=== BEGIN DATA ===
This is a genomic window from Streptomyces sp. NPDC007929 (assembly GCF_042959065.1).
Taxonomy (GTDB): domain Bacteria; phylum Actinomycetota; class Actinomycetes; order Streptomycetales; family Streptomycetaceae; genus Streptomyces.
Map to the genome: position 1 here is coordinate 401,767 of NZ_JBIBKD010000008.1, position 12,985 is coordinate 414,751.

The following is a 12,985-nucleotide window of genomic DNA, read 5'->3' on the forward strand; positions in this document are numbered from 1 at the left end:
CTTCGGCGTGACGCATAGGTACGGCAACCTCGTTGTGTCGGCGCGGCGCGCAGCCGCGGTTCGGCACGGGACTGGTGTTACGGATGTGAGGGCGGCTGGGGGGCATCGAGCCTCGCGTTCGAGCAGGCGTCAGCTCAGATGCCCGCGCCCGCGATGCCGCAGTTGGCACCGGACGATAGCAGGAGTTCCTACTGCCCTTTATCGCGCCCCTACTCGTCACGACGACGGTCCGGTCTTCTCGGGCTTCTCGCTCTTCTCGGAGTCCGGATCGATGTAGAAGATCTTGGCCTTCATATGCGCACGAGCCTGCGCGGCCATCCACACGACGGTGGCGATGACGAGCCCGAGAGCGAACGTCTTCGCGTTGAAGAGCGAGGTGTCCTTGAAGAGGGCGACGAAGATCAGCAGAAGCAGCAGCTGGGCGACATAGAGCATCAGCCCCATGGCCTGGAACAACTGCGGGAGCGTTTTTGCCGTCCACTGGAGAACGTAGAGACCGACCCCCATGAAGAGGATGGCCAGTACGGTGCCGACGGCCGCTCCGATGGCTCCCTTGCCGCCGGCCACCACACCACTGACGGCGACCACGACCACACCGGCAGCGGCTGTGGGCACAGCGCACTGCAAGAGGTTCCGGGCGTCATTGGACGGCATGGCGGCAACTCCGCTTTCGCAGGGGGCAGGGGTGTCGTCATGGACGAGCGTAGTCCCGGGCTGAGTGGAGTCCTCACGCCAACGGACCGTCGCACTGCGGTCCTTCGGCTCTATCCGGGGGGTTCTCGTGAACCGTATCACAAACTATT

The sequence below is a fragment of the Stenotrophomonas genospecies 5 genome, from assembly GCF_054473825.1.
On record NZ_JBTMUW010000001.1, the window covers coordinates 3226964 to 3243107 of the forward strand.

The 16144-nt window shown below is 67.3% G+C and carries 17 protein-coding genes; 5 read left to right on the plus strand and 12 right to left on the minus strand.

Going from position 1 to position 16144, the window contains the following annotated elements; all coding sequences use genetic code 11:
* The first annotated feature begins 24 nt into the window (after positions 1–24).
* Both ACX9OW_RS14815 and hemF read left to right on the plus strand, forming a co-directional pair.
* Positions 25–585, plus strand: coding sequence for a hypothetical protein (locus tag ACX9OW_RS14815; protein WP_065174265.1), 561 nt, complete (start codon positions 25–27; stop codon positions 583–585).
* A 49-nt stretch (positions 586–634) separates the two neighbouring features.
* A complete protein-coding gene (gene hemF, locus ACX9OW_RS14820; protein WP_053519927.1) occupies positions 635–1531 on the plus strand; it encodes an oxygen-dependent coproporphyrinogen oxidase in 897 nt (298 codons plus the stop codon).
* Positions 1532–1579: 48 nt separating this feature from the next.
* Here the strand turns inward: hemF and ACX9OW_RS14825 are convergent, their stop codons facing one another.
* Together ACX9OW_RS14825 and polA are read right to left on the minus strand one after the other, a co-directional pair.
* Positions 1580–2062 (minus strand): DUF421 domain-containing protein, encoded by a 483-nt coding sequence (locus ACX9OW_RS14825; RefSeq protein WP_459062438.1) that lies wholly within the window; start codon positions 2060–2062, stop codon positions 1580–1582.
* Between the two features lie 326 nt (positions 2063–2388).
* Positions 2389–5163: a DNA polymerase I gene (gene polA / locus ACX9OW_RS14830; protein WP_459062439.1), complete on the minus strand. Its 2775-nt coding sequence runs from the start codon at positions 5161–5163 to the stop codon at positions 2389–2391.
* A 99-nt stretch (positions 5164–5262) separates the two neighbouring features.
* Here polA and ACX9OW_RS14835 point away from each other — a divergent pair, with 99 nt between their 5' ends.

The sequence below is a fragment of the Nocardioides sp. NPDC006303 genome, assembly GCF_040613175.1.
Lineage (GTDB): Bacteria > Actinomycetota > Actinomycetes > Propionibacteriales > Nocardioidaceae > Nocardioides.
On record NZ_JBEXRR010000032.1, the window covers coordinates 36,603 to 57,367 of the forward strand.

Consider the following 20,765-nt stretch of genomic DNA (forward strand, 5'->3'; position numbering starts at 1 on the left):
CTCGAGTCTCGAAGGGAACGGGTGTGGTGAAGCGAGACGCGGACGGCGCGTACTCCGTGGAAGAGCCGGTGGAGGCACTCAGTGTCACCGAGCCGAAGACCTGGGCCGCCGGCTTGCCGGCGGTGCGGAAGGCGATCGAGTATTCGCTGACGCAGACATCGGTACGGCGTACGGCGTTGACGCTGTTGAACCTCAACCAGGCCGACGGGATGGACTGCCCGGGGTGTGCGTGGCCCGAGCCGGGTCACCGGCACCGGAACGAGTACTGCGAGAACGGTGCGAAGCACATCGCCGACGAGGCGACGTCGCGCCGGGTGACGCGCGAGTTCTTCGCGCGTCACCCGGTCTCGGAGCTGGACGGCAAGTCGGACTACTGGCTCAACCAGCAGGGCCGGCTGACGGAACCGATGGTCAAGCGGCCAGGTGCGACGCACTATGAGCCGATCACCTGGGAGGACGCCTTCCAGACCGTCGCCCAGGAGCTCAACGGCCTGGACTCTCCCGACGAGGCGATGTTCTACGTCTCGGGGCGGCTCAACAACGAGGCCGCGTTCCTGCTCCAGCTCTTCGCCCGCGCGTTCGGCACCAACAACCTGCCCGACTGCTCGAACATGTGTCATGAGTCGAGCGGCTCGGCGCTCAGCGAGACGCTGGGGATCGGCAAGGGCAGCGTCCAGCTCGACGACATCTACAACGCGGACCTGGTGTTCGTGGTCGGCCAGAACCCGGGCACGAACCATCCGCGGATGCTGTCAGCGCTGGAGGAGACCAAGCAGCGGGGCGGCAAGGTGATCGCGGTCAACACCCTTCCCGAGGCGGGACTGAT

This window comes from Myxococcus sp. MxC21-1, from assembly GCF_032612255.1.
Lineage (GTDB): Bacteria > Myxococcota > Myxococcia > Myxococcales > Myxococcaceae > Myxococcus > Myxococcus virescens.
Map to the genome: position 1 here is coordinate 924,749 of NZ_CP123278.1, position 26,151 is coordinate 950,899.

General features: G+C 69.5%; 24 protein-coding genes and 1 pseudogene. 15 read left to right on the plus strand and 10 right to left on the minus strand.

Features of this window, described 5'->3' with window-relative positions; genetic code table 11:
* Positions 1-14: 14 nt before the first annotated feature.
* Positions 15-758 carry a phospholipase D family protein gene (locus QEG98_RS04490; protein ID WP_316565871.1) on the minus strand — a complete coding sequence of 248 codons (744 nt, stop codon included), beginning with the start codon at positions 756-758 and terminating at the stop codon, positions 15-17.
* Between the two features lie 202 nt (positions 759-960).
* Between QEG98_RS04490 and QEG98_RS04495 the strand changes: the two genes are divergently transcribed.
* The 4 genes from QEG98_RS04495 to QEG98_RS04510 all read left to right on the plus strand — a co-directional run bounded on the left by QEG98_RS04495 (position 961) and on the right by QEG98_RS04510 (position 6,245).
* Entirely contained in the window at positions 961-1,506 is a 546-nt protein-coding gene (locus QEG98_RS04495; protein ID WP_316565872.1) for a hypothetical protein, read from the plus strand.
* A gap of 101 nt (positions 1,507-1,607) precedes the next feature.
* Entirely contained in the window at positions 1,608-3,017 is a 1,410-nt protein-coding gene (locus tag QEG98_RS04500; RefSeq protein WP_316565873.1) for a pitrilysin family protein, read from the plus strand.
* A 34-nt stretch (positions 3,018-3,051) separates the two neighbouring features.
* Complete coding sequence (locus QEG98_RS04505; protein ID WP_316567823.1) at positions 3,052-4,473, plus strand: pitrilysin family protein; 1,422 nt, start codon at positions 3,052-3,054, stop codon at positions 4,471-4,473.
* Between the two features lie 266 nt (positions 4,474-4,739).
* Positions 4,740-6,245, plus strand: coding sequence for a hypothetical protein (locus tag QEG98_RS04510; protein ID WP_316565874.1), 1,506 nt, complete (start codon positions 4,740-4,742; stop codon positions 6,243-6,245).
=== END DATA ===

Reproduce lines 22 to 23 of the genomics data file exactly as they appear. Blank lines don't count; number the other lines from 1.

* Here polA and ACX9OW_RS14835 point away from each other — a divergent pair, with 99 nt between their 5' ends.

The sequence below is a fragment of the Nocardioides sp. NPDC006303 genome, assembly GCF_040613175.1.